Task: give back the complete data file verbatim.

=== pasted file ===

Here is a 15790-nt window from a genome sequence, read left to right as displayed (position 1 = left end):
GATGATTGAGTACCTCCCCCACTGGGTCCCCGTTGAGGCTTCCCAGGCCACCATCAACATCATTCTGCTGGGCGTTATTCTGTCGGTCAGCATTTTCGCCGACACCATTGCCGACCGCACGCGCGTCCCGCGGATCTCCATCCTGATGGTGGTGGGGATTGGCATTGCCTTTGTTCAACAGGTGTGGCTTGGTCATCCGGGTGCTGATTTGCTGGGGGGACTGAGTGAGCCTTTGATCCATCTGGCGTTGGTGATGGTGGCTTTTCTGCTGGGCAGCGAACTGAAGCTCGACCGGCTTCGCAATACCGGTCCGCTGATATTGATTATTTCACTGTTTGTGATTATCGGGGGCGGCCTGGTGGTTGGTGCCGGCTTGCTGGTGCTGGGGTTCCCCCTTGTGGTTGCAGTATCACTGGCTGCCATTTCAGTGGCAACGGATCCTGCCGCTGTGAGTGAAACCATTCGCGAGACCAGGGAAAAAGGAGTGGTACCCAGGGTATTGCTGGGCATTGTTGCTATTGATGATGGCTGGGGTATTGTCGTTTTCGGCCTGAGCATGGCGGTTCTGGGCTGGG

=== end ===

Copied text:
Here is a 15790-nt window from a genome sequence, read left to right as displayed (position 1 = left end):
GATGATTGAGTACCTCCCCCACTGGGTCCCCGTTGAGGCTTCCCAGGCCACCATCAACATCATTCTGCTGGGCGTTATTCTGTCGGTCAGCATTTTCGCCGACACCATTGCCGACCGCACGCGCGTCCCGCGGATCTCCATCCTGATGGTGGTGGGGATTGGCATTGCCTTTGTTCAACAGGTGTGGCTTGGTCATCCGGGTGCTGATTTGCTGGGGGGACTGAGTGAGCCTTTGATCCATCTGGCGTTGGTGATGGTGGCTTTTCTGCTGGGCAGCGAACTGAAGCTCGACCGGCTTCGCAATACCGGTCCGCTGATATTGATTATTTCACTGTTTGTGATTATCGGGGGCGGCCTGGTGGTTGGTGCCGGCTTGCTGGTGCTGGGGTTCCCCCTTGTGGTTGCAGTATCACTGGCTGCCATTTCAGTGGCAACGGATCCTGCCGCTGTGAGTGAAACCATTCGCGAGACCAGGGAAAAAGGAGTGGTACCCAGGGTATTGCTGGGCATTGTTGCTATTGATGATGGCTGGGGTATTGTCGTTTTCGGCCTGAGCATGGCGGTTCTGGGCTGGG